Researchers from the University of California, San Francisco, published a study in Biological Psychiatry linking a hormone drug to managing alcoholism.
An experiment performed on alcoholic rats showed that when administered with the drug carbegoline (Dostinex), the rats did not drink as much and displayed less alcoholic symptoms. It did not, however, affect their intake of other treats, such as water or sugar. The drug is normally prescribed to help in managing infertility as well as to address menstrual disorders.
The results of the study are viewed as a positive development, as it means that we may have found a drug that may be specific to addressing addiction to alcohol without side effects. Drugs in the market today generally have a side effect that decreases pleasure. This makes it difficult for people to stay on the drug.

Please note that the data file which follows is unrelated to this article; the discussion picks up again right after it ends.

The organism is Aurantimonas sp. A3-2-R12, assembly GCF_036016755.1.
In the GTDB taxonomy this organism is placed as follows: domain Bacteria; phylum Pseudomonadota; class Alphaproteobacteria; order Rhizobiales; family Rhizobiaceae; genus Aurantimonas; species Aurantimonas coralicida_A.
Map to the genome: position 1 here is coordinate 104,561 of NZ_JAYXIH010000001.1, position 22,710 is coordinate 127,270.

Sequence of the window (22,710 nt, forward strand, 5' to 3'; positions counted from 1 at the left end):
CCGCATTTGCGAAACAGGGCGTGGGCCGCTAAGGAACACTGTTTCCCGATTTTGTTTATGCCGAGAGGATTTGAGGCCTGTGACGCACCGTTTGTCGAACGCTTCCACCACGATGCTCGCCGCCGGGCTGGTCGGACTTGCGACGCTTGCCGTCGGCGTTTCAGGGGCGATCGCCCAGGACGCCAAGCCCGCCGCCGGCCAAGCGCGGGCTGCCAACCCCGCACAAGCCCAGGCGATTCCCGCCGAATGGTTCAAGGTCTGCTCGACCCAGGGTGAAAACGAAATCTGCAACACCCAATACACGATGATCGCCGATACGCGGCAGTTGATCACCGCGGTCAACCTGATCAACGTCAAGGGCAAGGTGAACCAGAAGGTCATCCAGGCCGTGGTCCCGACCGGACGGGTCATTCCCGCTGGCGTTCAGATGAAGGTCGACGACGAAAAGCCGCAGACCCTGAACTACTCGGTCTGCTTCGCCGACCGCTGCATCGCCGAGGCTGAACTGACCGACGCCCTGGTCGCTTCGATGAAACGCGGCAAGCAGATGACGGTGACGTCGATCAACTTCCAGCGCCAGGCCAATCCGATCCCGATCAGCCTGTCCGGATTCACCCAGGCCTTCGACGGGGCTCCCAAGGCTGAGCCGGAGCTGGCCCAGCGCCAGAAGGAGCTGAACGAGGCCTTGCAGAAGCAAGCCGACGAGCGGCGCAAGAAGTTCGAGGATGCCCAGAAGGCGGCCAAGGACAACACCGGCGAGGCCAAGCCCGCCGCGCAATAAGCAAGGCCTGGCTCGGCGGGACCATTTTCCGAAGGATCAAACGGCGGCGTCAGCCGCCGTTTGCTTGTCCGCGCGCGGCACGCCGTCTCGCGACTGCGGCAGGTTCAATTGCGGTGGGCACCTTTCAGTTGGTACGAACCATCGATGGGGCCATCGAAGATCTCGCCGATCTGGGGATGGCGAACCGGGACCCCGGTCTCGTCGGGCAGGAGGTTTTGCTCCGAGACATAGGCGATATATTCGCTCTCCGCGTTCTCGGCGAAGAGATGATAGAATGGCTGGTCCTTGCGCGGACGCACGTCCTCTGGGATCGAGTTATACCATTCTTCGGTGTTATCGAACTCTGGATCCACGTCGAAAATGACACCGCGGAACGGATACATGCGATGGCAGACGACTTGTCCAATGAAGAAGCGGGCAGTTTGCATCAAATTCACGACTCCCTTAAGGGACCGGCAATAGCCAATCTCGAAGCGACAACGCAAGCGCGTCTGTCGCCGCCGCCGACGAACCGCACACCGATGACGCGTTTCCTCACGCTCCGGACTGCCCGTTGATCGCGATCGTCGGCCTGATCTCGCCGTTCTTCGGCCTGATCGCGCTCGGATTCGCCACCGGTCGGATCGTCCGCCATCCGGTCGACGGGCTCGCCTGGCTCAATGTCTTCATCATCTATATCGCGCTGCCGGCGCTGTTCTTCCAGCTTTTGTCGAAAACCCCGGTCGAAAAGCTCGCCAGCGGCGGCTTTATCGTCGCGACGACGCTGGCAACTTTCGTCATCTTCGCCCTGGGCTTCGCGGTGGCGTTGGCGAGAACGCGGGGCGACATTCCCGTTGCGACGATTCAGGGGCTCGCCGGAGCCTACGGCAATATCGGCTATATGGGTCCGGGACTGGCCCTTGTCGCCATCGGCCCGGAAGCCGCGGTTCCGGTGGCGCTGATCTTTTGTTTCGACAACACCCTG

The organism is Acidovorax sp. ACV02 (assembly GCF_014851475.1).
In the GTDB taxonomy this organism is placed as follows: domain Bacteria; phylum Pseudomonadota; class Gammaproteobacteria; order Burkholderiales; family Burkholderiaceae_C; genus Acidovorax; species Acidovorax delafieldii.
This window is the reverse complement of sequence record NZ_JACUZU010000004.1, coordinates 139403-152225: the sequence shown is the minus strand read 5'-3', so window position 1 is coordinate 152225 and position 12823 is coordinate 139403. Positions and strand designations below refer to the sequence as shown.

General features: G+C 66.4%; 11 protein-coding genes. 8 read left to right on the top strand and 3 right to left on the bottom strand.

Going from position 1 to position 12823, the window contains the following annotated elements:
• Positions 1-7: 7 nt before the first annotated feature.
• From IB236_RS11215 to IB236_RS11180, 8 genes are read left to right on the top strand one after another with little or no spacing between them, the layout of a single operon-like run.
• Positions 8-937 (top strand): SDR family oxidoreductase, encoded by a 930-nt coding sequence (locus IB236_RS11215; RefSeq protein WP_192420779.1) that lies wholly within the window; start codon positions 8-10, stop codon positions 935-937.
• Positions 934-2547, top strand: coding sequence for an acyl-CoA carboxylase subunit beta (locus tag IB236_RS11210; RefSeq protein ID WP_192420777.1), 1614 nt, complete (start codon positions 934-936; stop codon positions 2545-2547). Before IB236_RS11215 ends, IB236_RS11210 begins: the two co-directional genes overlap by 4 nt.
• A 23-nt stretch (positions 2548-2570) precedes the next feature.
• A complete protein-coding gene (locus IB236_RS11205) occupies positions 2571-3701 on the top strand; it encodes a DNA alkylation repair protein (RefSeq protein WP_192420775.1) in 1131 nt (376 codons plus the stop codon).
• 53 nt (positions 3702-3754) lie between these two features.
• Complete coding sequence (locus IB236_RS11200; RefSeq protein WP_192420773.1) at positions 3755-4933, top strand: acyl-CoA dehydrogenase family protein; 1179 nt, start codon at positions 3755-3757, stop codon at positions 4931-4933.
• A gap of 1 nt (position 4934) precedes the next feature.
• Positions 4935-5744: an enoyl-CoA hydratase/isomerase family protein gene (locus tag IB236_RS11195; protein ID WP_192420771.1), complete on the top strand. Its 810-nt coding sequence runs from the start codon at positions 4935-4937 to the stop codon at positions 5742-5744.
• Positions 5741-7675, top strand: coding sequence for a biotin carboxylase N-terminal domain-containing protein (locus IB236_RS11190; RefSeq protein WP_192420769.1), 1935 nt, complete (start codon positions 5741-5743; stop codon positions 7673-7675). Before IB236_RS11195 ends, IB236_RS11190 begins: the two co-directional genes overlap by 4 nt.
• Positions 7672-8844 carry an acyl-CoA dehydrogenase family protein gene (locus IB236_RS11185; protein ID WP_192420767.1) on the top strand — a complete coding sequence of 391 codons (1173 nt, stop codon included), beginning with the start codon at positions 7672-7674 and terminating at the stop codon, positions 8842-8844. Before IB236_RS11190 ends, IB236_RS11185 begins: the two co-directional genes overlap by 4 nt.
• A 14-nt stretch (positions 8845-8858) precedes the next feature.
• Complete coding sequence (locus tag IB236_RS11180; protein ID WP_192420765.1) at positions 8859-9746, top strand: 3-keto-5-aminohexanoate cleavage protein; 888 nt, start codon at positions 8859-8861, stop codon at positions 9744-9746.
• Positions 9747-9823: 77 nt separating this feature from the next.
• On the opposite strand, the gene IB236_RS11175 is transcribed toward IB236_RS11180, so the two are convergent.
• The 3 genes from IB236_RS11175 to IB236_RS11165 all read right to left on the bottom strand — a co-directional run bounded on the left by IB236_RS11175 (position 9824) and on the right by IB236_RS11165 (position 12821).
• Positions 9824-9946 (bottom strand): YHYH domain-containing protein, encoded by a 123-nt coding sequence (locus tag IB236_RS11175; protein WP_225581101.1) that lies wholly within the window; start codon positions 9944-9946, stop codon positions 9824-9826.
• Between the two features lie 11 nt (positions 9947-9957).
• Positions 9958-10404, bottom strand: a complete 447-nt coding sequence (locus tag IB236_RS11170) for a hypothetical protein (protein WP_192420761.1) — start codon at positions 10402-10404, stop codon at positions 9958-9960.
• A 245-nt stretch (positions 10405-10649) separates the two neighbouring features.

Carbegoline in pill form is an approved medication by the U.S. Food and Drug Administration, but as a drug to address conditions brought about by an increased production of the hormone prolactin by the body. The drug increases the body’s production of glial cell line-derived neurotrophic factor protein (GDNF). The protein has already been found to trigger a decrease in the desire for alcohol.
The new experiment involved rats which have been trained to press a lever to get alcohol. When these mice were injected with carbegoline, it was observed that the rats pressed the lever less often. When the dosage was increased, it triggers a decrease in the number of presses on the lever.
Another positive effect of the drug as observed by researchers is its being effective in lowering alcohol cravings as well as decreasing the risk of relapse. Giving in to temptation is one of the biggest struggles of a recovering alcoholic, and it seems that carbegoline can manage even that.